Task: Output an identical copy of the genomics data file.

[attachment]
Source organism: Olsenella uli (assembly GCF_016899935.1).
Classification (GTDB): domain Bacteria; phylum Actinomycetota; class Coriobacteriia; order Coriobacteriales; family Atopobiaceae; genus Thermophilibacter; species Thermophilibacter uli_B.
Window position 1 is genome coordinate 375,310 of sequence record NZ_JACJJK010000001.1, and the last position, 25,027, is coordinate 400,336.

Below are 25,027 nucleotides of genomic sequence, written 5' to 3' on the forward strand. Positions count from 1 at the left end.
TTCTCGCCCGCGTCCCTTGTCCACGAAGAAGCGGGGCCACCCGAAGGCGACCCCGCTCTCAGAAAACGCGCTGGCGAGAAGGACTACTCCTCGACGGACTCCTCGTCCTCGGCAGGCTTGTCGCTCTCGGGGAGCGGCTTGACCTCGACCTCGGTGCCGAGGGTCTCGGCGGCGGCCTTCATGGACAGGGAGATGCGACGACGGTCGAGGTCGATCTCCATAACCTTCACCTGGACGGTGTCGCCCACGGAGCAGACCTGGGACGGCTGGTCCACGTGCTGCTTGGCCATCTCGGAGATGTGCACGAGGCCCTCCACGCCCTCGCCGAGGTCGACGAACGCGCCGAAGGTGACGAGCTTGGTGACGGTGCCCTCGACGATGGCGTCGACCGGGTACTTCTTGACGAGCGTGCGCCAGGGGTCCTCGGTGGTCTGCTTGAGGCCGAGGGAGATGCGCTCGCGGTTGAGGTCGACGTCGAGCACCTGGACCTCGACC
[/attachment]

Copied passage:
Source organism: Olsenella uli (assembly GCF_016899935.1).
Classification (GTDB): domain Bacteria; phylum Actinomycetota; class Coriobacteriia; order Coriobacteriales; family Atopobiaceae; genus Thermophilibacter; species Thermophilibacter uli_B.
Window position 1 is genome coordinate 375,310 of sequence record NZ_JACJJK010000001.1, and the last position, 25,027, is coordinate 400,336.

Below are 25,027 nucleotides of genomic sequence, written 5' to 3' on the forward strand. Positions count from 1 at the left end.
TTCTCGCCCGCGTCCCTTGTCCACGAAGAAGCGGGGCCACCCGAAGGCGACCCCGCTCTCAGAAAACGCGCTGGCGAGAAGGACTACTCCTCGACGGACTCCTCGTCCTCGGCAGGCTTGTCGCTCTCGGGGAGCGGCTTGACCTCGACCTCGGTGCCGAGGGTCTCGGCGGCGGCCTTCATGGACAGGGAGATGCGACGACGGTCGAGGTCGATCTCCATAACCTTCACCTGGACGGTGTCGCCCACGGAGCAGACCTGGGACGGCTGGTCCACGTGCTGCTTGGCCATCTCGGAGATGTGCACGAGGCCCTCCACGCCCTCGCCGAGGTCGACGAACGCGCCGAAGGTGACGAGCTTGGTGACGGTGCCCTCGACGATGGCGTCGACCGGGTACTTCTTGACGAGCGTGCGCCAGGGGTCCTCGGTGGTCTGCTTGAGGCCGAGGGAGATGCGCTCGCGGTTGAGGTCGACGTCGAGCACCTGGACCTCGACC